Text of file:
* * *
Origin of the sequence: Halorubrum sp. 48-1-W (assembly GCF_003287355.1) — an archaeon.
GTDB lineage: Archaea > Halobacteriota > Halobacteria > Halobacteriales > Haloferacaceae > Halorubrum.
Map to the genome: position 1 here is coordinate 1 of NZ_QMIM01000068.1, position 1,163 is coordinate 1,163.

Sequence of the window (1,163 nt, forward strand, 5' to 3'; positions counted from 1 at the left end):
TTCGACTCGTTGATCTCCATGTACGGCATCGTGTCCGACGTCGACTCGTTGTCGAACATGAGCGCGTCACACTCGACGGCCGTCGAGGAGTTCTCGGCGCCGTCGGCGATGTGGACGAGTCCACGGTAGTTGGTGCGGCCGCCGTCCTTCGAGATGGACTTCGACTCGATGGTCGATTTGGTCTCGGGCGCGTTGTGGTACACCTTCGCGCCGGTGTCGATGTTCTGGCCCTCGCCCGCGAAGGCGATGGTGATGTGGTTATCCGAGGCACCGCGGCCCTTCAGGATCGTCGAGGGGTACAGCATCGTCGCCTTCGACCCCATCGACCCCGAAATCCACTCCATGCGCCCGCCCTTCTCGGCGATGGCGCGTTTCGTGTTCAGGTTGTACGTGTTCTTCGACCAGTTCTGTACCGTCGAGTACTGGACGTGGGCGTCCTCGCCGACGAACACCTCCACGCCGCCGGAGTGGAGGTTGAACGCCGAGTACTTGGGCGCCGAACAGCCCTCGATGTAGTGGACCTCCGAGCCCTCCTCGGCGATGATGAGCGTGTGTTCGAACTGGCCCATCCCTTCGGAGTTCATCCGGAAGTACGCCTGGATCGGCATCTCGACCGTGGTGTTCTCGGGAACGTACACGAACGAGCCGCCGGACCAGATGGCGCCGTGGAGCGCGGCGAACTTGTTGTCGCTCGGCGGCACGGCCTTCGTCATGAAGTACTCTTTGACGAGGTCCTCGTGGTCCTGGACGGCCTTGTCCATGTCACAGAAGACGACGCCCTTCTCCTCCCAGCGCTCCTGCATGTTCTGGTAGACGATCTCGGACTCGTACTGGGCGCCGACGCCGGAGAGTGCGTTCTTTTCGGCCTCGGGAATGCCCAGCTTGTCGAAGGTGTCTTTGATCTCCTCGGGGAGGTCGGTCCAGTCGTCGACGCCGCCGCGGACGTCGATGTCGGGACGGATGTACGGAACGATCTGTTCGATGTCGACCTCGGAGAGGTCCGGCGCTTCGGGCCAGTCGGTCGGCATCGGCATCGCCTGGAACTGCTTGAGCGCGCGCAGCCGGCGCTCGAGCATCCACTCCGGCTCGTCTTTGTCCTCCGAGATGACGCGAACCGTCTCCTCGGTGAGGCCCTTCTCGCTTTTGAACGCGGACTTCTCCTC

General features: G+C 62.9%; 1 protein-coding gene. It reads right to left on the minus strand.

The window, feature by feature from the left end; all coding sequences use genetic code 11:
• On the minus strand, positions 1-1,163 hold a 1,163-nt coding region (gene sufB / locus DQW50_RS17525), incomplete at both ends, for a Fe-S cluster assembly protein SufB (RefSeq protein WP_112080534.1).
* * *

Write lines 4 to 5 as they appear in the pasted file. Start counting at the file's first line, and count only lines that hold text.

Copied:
Sequence of the window (1,163 nt, forward strand, 5' to 3'; positions counted from 1 at the left end):
TTCGACTCGTTGATCTCCATGTACGGCATCGTGTCCGACGTCGACTCGTTGTCGAACATGAGCGCGTCACACTCGACGGCCGTCGAGGAGTTCTCGGCGCCGTCGGCGATGTGGACGAGTCCACGGTAGTTGGTGCGGCCGCCGTCCTTCGAGATGGACTTCGACTCGATGGTCGATTTGGTCTCGGGCGCGTTGTGGTACACCTTCGCGCCGGTGTCGATGTTCTGGCCCTCGCCCGCGAAGGCGATGGTGATGTGGTTATCCGAGGCACCGCGGCCCTTCAGGATCGTCGAGGGGTACAGCATCGTCGCCTTCGACCCCATCGACCCCGAAATCCACTCCATGCGCCCGCCCTTCTCGGCGATGGCGCGTTTCGTGTTCAGGTTGTACGTGTTCTTCGACCAGTTCTGTACCGTCGAGTACTGGACGTGGGCGTCCTCGCCGACGAACACCTCCACGCCGCCGGAGTGGAGGTTGAACGCCGAGTACTTGGGCGCCGAACAGCCCTCGATGTAGTGGACCTCCGAGCCCTCCTCGGCGATGATGAGCGTGTGTTCGAACTGGCCCATCCCTTCGGAGTTCATCCGGAAGTACGCCTGGATCGGCATCTCGACCGTGGTGTTCTCGGGAACGTACACGAACGAGCCGCCGGACCAGATGGCGCCGTGGAGCGCGGCGAACTTGTTGTCGCTCGGCGGCACGGCCTTCGTCATGAAGTACTCTTTGACGAGGTCCTCGTGGTCCTGGACGGCCTTGTCCATGTCACAGAAGACGACGCCCTTCTCCTCCCAGCGCTCCTGCATGTTCTGGTAGACGATCTCGGACTCGTACTGGGCGCCGACGCCGGAGAGTGCGTTCTTTTCGGCCTCGGGAATGCCCAGCTTGTCGAAGGTGTCTTTGATCTCCTCGGGGAGGTCGGTCCAGTCGTCGACGCCGCCGCGGACGTCGATGTCGGGACGGATGTACGGAACGATCTGTTCGATGTCGACCTCGGAGAGGTCCGGCGCTTCGGGCCAGTCGGTCGGCATCGGCATCGCCTGGAACTGCTTGAGCGCGCGCAGCCGGCGCTCGAGCATCCACTCCGGCTCGTCTTTGTCCTCCGAGATGACGCGAACCGTCTCCTCGGTGAGGCCCTTCTCGCTTTTGAACGCGGACTTCTCCTC